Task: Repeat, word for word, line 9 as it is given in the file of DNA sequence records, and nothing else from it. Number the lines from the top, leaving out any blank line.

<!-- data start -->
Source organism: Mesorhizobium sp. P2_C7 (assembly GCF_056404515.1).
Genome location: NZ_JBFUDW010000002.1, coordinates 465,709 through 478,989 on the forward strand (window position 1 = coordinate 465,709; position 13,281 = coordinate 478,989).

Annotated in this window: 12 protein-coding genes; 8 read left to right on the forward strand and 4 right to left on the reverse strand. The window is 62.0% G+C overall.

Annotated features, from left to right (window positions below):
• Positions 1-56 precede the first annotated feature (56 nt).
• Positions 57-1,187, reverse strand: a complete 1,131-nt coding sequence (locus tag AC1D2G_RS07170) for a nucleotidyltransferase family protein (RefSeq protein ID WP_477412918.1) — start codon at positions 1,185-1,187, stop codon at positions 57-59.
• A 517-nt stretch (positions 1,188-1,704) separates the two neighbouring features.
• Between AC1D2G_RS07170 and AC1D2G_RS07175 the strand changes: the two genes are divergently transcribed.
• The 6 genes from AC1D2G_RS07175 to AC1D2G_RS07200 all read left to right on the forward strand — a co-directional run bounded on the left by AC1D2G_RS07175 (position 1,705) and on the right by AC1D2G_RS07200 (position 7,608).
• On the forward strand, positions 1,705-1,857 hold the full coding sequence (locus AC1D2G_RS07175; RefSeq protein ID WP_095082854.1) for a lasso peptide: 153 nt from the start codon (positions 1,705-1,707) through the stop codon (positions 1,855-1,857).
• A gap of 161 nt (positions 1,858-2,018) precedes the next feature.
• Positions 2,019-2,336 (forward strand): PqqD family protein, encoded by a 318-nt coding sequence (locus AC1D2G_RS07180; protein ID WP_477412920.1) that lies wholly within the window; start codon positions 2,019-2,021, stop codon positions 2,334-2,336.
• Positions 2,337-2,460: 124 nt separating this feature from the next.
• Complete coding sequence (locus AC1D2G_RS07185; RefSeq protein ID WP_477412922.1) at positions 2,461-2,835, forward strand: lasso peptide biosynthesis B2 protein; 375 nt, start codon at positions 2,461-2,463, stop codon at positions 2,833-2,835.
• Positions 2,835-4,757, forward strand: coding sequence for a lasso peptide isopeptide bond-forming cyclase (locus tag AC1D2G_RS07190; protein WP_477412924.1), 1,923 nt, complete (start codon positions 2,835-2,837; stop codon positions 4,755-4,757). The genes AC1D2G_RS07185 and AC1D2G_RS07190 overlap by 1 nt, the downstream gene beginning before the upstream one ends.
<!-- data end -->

• The 6 genes from AC1D2G_RS07175 to AC1D2G_RS07200 all read left to right on the forward strand — a co-directional run bounded on the left by AC1D2G_RS07175 (position 1,705) and on the right by AC1D2G_RS07200 (position 7,608).